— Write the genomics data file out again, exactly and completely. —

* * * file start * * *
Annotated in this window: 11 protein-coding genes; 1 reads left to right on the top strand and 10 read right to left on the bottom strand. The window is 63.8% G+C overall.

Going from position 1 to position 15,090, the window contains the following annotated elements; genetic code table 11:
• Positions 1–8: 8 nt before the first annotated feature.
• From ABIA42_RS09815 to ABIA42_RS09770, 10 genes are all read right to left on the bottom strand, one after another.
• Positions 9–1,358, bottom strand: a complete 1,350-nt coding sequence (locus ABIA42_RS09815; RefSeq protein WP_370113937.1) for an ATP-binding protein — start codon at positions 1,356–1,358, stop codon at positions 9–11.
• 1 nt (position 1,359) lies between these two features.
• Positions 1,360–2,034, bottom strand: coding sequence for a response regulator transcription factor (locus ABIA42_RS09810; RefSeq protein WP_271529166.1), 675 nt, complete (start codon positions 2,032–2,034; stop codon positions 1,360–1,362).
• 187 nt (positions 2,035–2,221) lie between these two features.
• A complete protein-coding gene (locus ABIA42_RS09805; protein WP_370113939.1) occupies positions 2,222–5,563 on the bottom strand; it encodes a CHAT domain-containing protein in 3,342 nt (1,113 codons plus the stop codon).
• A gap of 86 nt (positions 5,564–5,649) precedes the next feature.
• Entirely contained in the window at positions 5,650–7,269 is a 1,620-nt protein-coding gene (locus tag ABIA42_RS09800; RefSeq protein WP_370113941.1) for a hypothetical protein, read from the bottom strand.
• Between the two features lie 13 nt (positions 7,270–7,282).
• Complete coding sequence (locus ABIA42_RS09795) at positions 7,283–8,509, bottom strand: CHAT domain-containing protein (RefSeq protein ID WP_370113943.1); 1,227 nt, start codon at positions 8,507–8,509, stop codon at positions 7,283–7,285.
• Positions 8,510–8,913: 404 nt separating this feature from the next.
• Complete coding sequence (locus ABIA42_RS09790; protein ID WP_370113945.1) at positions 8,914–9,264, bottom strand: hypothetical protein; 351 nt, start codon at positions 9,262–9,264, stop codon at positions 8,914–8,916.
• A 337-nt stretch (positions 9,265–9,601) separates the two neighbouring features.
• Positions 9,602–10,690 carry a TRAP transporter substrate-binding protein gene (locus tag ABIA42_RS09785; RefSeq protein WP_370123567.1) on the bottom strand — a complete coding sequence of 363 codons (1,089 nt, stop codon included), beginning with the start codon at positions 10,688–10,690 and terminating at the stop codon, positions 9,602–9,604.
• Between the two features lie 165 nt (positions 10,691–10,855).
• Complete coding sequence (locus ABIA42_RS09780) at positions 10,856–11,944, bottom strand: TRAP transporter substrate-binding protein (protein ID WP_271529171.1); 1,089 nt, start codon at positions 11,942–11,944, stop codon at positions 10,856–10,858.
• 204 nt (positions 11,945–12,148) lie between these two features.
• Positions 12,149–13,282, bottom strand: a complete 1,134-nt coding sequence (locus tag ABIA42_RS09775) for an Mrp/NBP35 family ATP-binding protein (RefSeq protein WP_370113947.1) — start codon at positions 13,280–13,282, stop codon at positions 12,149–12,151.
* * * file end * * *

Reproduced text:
Annotated in this window: 11 protein-coding genes; 1 reads left to right on the top strand and 10 read right to left on the bottom strand. The window is 63.8% G+C overall.

Going from position 1 to position 15,090, the window contains the following annotated elements; genetic code table 11:
• Positions 1–8: 8 nt before the first annotated feature.
• From ABIA42_RS09815 to ABIA42_RS09770, 10 genes are all read right to left on the bottom strand, one after another.
• Positions 9–1,358, bottom strand: a complete 1,350-nt coding sequence (locus ABIA42_RS09815; RefSeq protein WP_370113937.1) for an ATP-binding protein — start codon at positions 1,356–1,358, stop codon at positions 9–11.
• 1 nt (position 1,359) lies between these two features.
• Positions 1,360–2,034, bottom strand: coding sequence for a response regulator transcription factor (locus ABIA42_RS09810; RefSeq protein WP_271529166.1), 675 nt, complete (start codon positions 2,032–2,034; stop codon positions 1,360–1,362).
• 187 nt (positions 2,035–2,221) lie between these two features.
• A complete protein-coding gene (locus ABIA42_RS09805; protein WP_370113939.1) occupies positions 2,222–5,563 on the bottom strand; it encodes a CHAT domain-containing protein in 3,342 nt (1,113 codons plus the stop codon).
• A gap of 86 nt (positions 5,564–5,649) precedes the next feature.
• Entirely contained in the window at positions 5,650–7,269 is a 1,620-nt protein-coding gene (locus tag ABIA42_RS09800; RefSeq protein WP_370113941.1) for a hypothetical protein, read from the bottom strand.
• Between the two features lie 13 nt (positions 7,270–7,282).
• Complete coding sequence (locus ABIA42_RS09795) at positions 7,283–8,509, bottom strand: CHAT domain-containing protein (RefSeq protein ID WP_370113943.1); 1,227 nt, start codon at positions 8,507–8,509, stop codon at positions 7,283–7,285.
• Positions 8,510–8,913: 404 nt separating this feature from the next.
• Complete coding sequence (locus ABIA42_RS09790; protein ID WP_370113945.1) at positions 8,914–9,264, bottom strand: hypothetical protein; 351 nt, start codon at positions 9,262–9,264, stop codon at positions 8,914–8,916.
• A 337-nt stretch (positions 9,265–9,601) separates the two neighbouring features.
• Positions 9,602–10,690 carry a TRAP transporter substrate-binding protein gene (locus tag ABIA42_RS09785; RefSeq protein WP_370123567.1) on the bottom strand — a complete coding sequence of 363 codons (1,089 nt, stop codon included), beginning with the start codon at positions 10,688–10,690 and terminating at the stop codon, positions 9,602–9,604.
• Between the two features lie 165 nt (positions 10,691–10,855).
• Complete coding sequence (locus ABIA42_RS09780) at positions 10,856–11,944, bottom strand: TRAP transporter substrate-binding protein (protein ID WP_271529171.1); 1,089 nt, start codon at positions 11,942–11,944, stop codon at positions 10,856–10,858.
• 204 nt (positions 11,945–12,148) lie between these two features.
• Positions 12,149–13,282, bottom strand: a complete 1,134-nt coding sequence (locus tag ABIA42_RS09775) for an Mrp/NBP35 family ATP-binding protein (RefSeq protein WP_370113947.1) — start codon at positions 13,280–13,282, stop codon at positions 12,149–12,151.